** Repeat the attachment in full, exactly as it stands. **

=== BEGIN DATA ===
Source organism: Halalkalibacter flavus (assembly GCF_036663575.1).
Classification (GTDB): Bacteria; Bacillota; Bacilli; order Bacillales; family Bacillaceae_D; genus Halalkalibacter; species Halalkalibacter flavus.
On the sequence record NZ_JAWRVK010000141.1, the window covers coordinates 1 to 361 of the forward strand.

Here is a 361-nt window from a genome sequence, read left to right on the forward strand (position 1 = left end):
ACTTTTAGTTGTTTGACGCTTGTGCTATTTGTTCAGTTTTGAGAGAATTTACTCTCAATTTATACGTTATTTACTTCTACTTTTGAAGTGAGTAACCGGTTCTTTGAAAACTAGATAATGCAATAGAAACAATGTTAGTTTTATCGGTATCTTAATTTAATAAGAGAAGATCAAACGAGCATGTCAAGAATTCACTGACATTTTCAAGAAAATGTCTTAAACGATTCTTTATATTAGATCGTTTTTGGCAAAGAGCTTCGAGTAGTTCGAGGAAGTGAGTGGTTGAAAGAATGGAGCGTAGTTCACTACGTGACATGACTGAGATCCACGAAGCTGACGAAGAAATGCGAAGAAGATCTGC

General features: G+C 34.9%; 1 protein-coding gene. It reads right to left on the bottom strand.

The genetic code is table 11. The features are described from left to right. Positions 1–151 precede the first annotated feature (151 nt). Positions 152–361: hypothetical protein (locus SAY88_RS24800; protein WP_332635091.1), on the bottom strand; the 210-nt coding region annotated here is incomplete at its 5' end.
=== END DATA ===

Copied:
Source organism: Halalkalibacter flavus (assembly GCF_036663575.1).
Classification (GTDB): Bacteria; Bacillota; Bacilli; order Bacillales; family Bacillaceae_D; genus Halalkalibacter; species Halalkalibacter flavus.
On the sequence record NZ_JAWRVK010000141.1, the window covers coordinates 1 to 361 of the forward strand.

Here is a 361-nt window from a genome sequence, read left to right on the forward strand (position 1 = left end):
ACTTTTAGTTGTTTGACGCTTGTGCTATTTGTTCAGTTTTGAGAGAATTTACTCTCAATTTATACGTTATTTACTTCTACTTTTGAAGTGAGTAACCGGTTCTTTGAAAACTAGATAATGCAATAGAAACAATGTTAGTTTTATCGGTATCTTAATTTAATAAGAGAAGATCAAACGAGCATGTCAAGAATTCACTGACATTTTCAAGAAAATGTCTTAAACGATTCTTTATATTAGATCGTTTTTGGCAAAGAGCTTCGAGTAGTTCGAGGAAGTGAGTGGTTGAAAGAATGGAGCGTAGTTCACTACGTGACATGACTGAGATCCACGAAGCTGACGAAGAAATGCGAAGAAGATCTGC

General features: G+C 34.9%; 1 protein-coding gene. It reads right to left on the bottom strand.

The genetic code is table 11. The features are described from left to right. Positions 1–151 precede the first annotated feature (151 nt). Positions 152–361: hypothetical protein (locus SAY88_RS24800; protein WP_332635091.1), on the bottom strand; the 210-nt coding region annotated here is incomplete at its 5' end.